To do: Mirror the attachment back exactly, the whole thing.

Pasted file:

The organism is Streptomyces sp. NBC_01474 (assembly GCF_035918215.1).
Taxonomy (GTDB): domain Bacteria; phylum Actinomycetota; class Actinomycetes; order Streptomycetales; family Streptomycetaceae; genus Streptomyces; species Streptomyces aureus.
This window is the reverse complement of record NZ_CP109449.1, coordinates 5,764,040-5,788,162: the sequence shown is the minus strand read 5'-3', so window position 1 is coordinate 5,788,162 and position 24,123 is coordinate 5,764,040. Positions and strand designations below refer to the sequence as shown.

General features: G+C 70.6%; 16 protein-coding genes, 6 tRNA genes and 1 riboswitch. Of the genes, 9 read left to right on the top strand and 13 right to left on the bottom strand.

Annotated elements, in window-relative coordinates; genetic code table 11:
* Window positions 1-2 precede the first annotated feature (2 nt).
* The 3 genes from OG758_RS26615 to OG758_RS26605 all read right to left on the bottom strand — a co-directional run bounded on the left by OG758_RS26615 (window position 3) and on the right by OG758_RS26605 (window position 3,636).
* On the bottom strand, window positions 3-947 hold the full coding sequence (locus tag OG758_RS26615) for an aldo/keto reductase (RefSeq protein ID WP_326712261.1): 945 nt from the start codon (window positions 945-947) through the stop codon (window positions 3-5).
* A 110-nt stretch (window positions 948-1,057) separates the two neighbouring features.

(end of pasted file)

The organism is Streptomyces sp. NBC_01474 (assembly GCF_035918215.1).
Taxonomy (GTDB): domain Bacteria; phylum Actinomycetota; class Actinomycetes; order Streptomycetales; family Streptomycetaceae; genus Streptomyces; species Streptomyces aureus.
This window is the reverse complement of record NZ_CP109449.1, coordinates 5,764,040-5,788,162: the sequence shown is the minus strand read 5'-3', so window position 1 is coordinate 5,788,162 and position 24,123 is coordinate 5,764,040. Positions and strand designations below refer to the sequence as shown.

General features: G+C 70.6%; 16 protein-coding genes, 6 tRNA genes and 1 riboswitch. Of the genes, 9 read left to right on the top strand and 13 right to left on the bottom strand.

Annotated elements, in window-relative coordinates; genetic code table 11:
* Window positions 1-2 precede the first annotated feature (2 nt).
* The 3 genes from OG758_RS26615 to OG758_RS26605 all read right to left on the bottom strand — a co-directional run bounded on the left by OG758_RS26615 (window position 3) and on the right by OG758_RS26605 (window position 3,636).
* On the bottom strand, window positions 3-947 hold the full coding sequence (locus tag OG758_RS26615) for an aldo/keto reductase (RefSeq protein ID WP_326712261.1): 945 nt from the start codon (window positions 945-947) through the stop codon (window positions 3-5).
* A 110-nt stretch (window positions 948-1,057) separates the two neighbouring features.